Before the 2008 financial crisis, banks engaged in speculative trading using their depositors’ accounts, which led to the collapse of several banks and loss of depositor funds. The rule was preceded by the Glass-Steagall Act of 1933, which was introduced during the Great Depression.
Background of the Volcker Rule
The Volcker Rule is named after former Federal Reserve chairman, Paul Volcker, who proposed the rule as a way to curb the US banks’ speculative trading activities that did not benefit consumers. Volcker headed the Economic Recovery Advisory Body under the Obama administration in 2009.
He argued that the banks’ speculative trading activities contributed to the 2008 financial crisis. Large banks that engaged in proprietary trading accumulated huge losses, which forced the government to intervene by bailing them out using taxpayer funds.
The Volcker proposal aimed at separating the commercial banking and investment banking divisions of banks. The divisions were present in the Glass-Steagall Act but the clause was removed in a 1999 repeal. The proposal was endorsed by President Barack Obama, and it was included in the 2010 Congress proposal that recommended an overhaul of the financial industry.
The Volcker Rule is part of the Dodd-Frank Act that was approved by Congress in July 2010. The Act was to be implemented in 2010 but its implementation was delayed until 2013. The final Dodd-Frank Act was approved in December 2014 by the Federal Reserve, Federal Deposit Insurance Corporation, Securities and Exchange Commission, Office of Comptroller of Currency and the Commodity Futures Trading Commission.
The Volcker Rule, and the whole Dodd-Frank Act, are not widely popular in the financial services world, and many investors also dislike provisions of the act that require higher investment margins and restrict how investors can trade.
Provisions of the Volcker Role
The Volcker Rule prohibits commercial banks from engaging in the following activities:
1. Proprietary trading
The rule prevents banks from using their own accounts to engage in proprietary trading of short-term securities, derivatives, futures, and options. This rule is based on the fact that such high-risk investments do not benefit the bank’s depositors.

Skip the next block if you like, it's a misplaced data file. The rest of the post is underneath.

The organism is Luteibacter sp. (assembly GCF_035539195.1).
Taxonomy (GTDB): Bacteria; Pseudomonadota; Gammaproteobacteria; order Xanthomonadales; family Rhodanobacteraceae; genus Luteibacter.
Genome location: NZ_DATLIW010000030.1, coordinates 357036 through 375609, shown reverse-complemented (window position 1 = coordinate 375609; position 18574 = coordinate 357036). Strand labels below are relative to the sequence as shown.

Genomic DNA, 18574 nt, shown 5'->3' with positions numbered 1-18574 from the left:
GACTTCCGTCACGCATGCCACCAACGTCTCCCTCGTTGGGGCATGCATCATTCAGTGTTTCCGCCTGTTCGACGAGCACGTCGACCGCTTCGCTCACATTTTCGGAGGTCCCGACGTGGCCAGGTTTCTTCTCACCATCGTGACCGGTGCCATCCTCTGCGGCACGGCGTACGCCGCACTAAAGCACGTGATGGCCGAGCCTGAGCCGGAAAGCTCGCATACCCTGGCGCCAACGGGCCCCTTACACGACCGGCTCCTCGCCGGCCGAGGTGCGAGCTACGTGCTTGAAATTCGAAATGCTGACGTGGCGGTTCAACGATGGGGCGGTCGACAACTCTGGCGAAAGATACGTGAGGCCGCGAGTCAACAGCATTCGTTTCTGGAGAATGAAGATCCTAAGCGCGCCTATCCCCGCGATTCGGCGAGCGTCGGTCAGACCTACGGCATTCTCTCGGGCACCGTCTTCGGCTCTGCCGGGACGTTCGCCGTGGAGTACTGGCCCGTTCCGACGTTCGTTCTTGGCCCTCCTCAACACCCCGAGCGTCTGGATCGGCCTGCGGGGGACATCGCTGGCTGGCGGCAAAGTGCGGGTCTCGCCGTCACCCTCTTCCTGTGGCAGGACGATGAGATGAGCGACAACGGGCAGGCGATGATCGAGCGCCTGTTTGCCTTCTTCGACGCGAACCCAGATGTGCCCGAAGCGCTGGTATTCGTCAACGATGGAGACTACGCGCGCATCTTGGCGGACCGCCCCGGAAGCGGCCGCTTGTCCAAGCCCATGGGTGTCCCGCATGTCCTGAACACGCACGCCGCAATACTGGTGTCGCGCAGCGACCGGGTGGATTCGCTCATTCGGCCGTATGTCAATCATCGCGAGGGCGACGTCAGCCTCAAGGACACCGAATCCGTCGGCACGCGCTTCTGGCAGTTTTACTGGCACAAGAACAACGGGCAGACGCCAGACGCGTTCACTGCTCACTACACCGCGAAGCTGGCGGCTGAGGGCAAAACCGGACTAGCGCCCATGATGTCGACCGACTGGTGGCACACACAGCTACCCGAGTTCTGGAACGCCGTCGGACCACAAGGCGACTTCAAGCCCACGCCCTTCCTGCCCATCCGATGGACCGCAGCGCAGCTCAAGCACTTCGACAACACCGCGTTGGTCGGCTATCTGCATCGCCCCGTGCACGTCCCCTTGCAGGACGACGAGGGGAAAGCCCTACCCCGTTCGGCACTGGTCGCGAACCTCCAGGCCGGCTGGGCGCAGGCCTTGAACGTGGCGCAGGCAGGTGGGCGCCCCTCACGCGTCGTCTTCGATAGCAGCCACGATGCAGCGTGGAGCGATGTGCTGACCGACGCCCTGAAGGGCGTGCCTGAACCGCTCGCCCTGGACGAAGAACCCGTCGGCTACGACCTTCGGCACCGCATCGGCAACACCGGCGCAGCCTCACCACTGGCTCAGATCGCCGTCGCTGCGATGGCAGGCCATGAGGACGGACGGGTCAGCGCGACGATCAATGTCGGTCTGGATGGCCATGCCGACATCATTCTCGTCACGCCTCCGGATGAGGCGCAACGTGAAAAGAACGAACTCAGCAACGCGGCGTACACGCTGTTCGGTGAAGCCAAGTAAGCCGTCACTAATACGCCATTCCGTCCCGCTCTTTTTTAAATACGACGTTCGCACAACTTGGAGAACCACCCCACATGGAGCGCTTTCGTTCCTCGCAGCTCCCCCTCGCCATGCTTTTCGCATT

2. Owning and investing in hedge and private equity funds
The Volcker rule prevents FDIC-insured banks and deposit-taking institutions from acquiring or partnering with hedge funds or private equity funds. Such institutions invest in high-risk investments that banks use to speculate. Using the depositors’ funds to invest in hedge funds subjects the funds to a high probability of incurring losses.
Exceptions to the Volcker Role
Even though the Volcker rule prohibited commercial banks from engaging in certain trading activities, the rule allowed banks to engage in the following trading activities:
1. Government bonds
United States government bonds are considered low-risk investments that commercial banks can buy and sell since they are backed by the government. Examples of such bonds include Treasury bills, Fannie Mae, and Ginnie Mae.
2. Market making and underwriting
Commercial banks are allowed to offer various services such as hedging, market making, underwriting, and insurance services, as well as acting as agents, brokers, or custodians. Offering these services to the banks’ clients can help them generate profits. However, the banks are only allowed to offer the services to their clients and not engage in the activities directly.